In a recent report, Google Project Zero pointed out that during 2021 58 zero-day vulnerabilities were reported exploited, a record in the short time that this specialized team has been tracking this kind of flaws. In this report, the researchers noted that the number of zero-day faults exploited doubled since 2020.
Against this background, Project Zero believes that the cybersecurity industry must adopt a more proactive approach to avoid the exploitation of these flaws: “The decisions we make in the security and technology communities can have a real impact on society and the lives of our peers,” say the researchers.
In their report, the Project Zero researchers reference the work of security firm Citizen Lab, which earlier in the week also issued a report on zero-day bugs exploited by commercial firms NSO Group and Candiru. These companies have been linked to zero-day vulnerability exploitation campaigns to spy on and keep an eye on people of interest in Catalonia, spain’s autonomous region.
On the notable increase in the exploitation of these flaws, Google believes that this is due to improvements in detection and disclosure systems, not necessarily an increase in zero-day flaws: “Attackers are succeeding using the same error patterns and exploitation techniques and chasing the same attack surfaces, “He believes that this is due to the same number of flaws”, adds researcher Maddie Stone.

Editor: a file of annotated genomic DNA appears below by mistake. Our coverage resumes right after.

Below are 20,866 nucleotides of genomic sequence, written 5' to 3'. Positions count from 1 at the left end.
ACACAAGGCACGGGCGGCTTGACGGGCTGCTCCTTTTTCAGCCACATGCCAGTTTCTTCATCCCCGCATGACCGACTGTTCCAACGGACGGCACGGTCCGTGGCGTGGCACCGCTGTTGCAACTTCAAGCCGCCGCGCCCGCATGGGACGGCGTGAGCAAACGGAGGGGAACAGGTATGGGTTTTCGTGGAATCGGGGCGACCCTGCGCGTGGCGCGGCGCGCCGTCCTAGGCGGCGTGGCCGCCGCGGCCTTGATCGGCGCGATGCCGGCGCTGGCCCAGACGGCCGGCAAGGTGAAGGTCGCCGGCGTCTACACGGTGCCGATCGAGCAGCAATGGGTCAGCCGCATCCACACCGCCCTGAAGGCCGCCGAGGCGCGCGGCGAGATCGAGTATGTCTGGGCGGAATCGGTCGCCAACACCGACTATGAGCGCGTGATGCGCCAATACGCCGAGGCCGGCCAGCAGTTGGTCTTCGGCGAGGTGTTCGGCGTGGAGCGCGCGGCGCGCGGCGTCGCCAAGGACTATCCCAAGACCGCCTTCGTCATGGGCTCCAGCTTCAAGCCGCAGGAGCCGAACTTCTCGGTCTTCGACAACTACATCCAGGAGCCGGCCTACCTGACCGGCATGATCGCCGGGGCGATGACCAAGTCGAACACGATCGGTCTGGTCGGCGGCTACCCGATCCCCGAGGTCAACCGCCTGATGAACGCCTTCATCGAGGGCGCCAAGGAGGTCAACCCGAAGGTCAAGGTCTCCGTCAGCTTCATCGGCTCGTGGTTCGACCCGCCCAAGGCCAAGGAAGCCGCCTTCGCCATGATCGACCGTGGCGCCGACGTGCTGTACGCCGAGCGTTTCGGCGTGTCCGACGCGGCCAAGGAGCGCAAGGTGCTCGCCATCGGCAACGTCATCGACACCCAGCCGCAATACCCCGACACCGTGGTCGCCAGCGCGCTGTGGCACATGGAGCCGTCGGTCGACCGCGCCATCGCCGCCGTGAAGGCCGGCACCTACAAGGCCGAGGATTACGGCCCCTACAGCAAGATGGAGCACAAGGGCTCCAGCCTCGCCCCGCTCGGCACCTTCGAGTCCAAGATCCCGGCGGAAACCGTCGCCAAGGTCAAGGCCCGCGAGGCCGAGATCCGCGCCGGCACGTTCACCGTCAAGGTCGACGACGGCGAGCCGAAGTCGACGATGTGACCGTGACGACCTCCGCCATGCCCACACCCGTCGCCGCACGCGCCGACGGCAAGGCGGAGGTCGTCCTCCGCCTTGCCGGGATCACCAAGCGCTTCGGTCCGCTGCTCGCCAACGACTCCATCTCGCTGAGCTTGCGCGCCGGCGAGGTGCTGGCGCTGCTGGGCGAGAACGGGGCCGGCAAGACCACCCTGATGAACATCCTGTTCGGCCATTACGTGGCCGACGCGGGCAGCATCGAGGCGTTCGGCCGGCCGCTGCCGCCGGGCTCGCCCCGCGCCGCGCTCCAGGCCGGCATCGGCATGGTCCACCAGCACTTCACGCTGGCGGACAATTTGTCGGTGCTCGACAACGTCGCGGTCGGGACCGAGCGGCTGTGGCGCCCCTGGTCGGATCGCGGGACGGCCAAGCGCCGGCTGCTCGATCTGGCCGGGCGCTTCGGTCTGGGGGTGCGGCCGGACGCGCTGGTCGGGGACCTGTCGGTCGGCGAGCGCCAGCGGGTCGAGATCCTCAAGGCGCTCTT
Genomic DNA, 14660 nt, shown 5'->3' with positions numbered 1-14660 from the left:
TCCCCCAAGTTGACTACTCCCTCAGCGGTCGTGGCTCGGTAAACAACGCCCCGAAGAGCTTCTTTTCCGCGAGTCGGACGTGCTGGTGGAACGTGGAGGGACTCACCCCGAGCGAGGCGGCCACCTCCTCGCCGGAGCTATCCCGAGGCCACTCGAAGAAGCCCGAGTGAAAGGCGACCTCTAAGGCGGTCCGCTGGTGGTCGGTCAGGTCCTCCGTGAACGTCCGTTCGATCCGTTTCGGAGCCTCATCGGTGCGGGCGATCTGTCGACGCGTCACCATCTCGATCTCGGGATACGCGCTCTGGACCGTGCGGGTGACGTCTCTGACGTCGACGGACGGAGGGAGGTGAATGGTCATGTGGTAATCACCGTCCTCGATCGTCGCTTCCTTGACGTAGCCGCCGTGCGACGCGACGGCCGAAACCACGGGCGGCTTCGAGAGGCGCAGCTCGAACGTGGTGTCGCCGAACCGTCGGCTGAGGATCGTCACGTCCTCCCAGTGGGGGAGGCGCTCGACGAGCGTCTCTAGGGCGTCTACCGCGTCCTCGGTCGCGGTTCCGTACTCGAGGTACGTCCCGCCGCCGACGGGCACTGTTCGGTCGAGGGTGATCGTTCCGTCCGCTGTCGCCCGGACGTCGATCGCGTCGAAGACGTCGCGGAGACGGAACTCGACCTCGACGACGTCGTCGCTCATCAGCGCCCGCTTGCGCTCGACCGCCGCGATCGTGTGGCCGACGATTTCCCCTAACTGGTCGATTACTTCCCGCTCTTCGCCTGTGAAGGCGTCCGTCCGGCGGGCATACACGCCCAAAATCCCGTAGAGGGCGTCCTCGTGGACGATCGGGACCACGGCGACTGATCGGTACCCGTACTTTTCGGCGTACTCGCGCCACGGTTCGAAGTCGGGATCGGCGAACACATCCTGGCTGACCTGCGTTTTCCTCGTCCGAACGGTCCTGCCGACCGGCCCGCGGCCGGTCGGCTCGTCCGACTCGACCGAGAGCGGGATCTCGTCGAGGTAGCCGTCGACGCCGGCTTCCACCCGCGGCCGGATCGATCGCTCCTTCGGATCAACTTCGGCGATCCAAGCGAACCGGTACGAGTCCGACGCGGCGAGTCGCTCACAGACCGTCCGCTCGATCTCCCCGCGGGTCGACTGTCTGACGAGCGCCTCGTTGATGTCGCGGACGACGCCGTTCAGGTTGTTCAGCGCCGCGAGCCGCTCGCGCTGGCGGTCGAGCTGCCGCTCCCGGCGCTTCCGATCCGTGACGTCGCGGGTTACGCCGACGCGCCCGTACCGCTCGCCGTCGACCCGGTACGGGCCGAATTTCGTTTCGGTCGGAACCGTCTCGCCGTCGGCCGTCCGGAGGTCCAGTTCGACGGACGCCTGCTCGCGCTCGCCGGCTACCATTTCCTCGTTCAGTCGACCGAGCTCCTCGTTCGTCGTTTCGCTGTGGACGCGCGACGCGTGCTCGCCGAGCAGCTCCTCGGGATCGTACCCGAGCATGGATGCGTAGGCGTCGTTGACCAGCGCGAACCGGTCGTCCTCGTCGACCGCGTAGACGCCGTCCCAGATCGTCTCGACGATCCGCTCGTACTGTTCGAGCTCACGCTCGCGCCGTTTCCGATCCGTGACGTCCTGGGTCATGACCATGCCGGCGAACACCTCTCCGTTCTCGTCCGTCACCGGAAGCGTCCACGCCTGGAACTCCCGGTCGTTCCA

Among the 58 vulnerabilities reported by Google, 39 are memory corruption errors, 17 use-after-free errors, 6 out-of-bounds read and write flaws, 4 buffer overflow errors, and 4 integer overflow errors.
Project Zero also put together a list of affected platforms, highlighting Chromium: “Chromium had a record number of zero-day flaws detected and disclosed in 2021, with 14. Of these flaws, 10 were remote renderer code execution errors, 2 sandbox leaks, one more information leak and one more flaw can be exploited to open a web page in Android applications other than Google Chrome,” the report states.
To learn more about information security risks, malware variants, vulnerabilities and information technologies, feel free to access the International Institute of Cyber Security (IICS) websites.
He is a cyber security and malware researcher. He studied Computer Science and started working as a cyber security analyst in 2006. He is actively working as an cyber security investigator. He also worked for different security companies. His everyday job includes researching about new cyber security incidents. Also he has deep level of knowledge in enterprise security implementation.